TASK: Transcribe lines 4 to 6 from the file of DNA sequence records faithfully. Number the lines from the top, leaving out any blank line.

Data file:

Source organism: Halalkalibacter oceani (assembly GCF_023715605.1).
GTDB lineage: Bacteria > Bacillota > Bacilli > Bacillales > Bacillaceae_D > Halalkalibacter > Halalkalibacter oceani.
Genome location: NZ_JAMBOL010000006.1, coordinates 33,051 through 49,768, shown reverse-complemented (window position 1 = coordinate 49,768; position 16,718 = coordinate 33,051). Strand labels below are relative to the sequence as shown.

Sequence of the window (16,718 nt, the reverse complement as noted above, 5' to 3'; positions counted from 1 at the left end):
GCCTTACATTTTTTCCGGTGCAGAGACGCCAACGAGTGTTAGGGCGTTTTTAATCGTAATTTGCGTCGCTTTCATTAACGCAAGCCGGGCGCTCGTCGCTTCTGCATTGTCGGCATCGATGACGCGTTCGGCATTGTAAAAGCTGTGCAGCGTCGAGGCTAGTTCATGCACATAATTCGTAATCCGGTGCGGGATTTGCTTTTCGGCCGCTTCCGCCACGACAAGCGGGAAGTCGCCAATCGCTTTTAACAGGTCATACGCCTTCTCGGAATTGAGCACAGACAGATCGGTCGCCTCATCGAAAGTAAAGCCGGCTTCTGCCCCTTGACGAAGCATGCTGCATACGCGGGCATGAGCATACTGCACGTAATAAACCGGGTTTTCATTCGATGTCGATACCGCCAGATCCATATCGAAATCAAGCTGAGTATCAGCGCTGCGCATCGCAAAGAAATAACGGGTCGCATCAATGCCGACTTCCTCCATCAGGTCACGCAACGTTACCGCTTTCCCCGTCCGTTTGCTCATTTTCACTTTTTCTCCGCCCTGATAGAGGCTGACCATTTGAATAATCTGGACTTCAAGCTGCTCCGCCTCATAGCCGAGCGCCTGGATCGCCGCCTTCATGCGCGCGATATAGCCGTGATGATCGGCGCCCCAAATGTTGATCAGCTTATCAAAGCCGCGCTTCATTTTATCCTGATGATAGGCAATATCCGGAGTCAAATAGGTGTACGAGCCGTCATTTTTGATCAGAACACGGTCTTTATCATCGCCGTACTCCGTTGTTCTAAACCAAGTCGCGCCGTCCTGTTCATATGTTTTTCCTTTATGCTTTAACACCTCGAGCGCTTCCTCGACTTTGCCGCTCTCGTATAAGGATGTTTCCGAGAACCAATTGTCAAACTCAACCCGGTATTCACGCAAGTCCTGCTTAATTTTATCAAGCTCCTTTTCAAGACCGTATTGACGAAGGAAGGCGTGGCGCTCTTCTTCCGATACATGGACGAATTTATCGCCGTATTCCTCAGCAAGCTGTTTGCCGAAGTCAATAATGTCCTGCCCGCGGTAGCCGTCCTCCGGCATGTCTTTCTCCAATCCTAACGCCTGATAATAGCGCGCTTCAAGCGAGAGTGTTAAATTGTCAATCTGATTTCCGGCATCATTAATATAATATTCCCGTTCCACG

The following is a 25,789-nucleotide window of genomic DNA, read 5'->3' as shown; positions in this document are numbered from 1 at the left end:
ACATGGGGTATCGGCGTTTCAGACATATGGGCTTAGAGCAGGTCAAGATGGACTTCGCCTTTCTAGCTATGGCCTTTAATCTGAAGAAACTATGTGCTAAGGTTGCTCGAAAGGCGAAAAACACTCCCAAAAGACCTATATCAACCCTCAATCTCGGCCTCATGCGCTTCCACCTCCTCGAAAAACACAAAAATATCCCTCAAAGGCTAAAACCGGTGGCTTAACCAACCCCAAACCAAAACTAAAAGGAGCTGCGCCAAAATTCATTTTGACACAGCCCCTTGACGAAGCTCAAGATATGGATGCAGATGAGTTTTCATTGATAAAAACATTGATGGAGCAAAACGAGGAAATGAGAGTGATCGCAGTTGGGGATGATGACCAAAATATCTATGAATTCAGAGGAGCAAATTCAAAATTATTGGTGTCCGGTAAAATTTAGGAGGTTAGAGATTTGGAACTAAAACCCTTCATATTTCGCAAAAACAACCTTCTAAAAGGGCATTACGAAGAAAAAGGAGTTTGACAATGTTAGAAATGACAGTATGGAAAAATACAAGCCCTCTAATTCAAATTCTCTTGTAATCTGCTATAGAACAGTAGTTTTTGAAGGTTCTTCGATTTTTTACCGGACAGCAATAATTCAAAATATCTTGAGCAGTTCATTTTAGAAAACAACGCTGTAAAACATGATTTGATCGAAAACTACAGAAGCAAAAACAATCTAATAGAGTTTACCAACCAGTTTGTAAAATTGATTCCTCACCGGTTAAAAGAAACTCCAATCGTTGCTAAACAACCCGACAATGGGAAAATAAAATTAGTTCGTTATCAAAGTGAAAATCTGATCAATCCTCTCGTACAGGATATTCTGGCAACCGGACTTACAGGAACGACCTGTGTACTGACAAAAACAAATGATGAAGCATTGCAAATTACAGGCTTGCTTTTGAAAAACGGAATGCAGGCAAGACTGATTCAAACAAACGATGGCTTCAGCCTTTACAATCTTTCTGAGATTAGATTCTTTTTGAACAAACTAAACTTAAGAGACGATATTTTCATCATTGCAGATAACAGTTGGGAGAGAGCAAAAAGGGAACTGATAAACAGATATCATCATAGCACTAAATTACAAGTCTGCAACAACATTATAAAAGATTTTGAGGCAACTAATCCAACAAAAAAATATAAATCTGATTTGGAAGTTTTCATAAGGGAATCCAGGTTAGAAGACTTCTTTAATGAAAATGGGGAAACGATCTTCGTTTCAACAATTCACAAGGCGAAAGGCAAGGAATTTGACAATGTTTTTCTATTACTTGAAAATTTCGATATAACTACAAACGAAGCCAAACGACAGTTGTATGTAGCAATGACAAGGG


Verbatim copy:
Sequence of the window (16,718 nt, the reverse complement as noted above, 5' to 3'; positions counted from 1 at the left end):
GCCTTACATTTTTTCCGGTGCAGAGACGCCAACGAGTGTTAGGGCGTTTTTAATCGTAATTTGCGTCGCTTTCATTAACGCAAGCCGGGCGCTCGTCGCTTCTGCATTGTCGGCATCGATGACGCGTTCGGCATTGTAAAAGCTGTGCAGCGTCGAGGCTAGTTCATGCACATAATTCGTAATCCGGTGCGGGATTTGCTTTTCGGCCGCTTCCGCCACGACAAGCGGGAAGTCGCCAATCGCTTTTAACAGGTCATACGCCTTCTCGGAATTGAGCACAGACAGATCGGTCGCCTCATCGAAAGTAAAGCCGGCTTCTGCCCCTTGACGAAGCATGCTGCATACGCGGGCATGAGCATACTGCACGTAATAAACCGGGTTTTCATTCGATGTCGATACCGCCAGATCCATATCGAAATCAAGCTGAGTATCAGCGCTGCGCATCGCAAAGAAATAACGGGTCGCATCAATGCCGACTTCCTCCATCAGGTCACGCAACGTTACCGCTTTCCCCGTCCGTTTGCTCATTTTCACTTTTTCTCCGCCCTGATAGAGGCTGACCATTTGAATAATCTGGACTTCAAGCTGCTCCGCCTCATAGCCGAGCGCCTGGATCGCCGCCTTCATGCGCGCGATATAGCCGTGATGATCGGCGCCCCAAATGTTGATCAGCTTATCAAAGCCGCGCTTCATTTTATCCTGATGATAGGCAATATCCGGAGTCAAATAGGTGTACGAGCCGTCATTTTTGATCAGAACACGGTCTTTATCATCGCCGTACTCCGTTGTTCTAAACCAAGTCGCGCCGTCCTGTTCATATGTTTTTCCTTTATGCTTTAACACCTCGAGCGCTTCCTCGACTTTGCCGCTCTCGTATAAGGATGTTTCCGAGAACCAATTGTCAAACTCAACCCGGTATTCACGCAAGTCCTGCTTAATTTTATCAAGCTCCTTTTCAAGACCGTATTGACGAAGGAAGGCGTGGCGCTCTTCTTCCGATACATGGACGAATTTATCGCCGTATTCCTCAGCAAGCTGTTTGCCGAAGTCAATAATGTCCTGCCCGCGGTAGCCGTCCTCCGGCATGTCTTTCTCCAATCCTAACGCCTGATAATAGCGCGCTTCAAGCGAGAGTGTTAAATTGTCAATCTGATTTCCGGCATCATTAATATAATATTCCCGTTCCACG

The following is a 25,789-nucleotide window of genomic DNA, read 5'->3' as shown; positions in this document are numbered from 1 at the left end: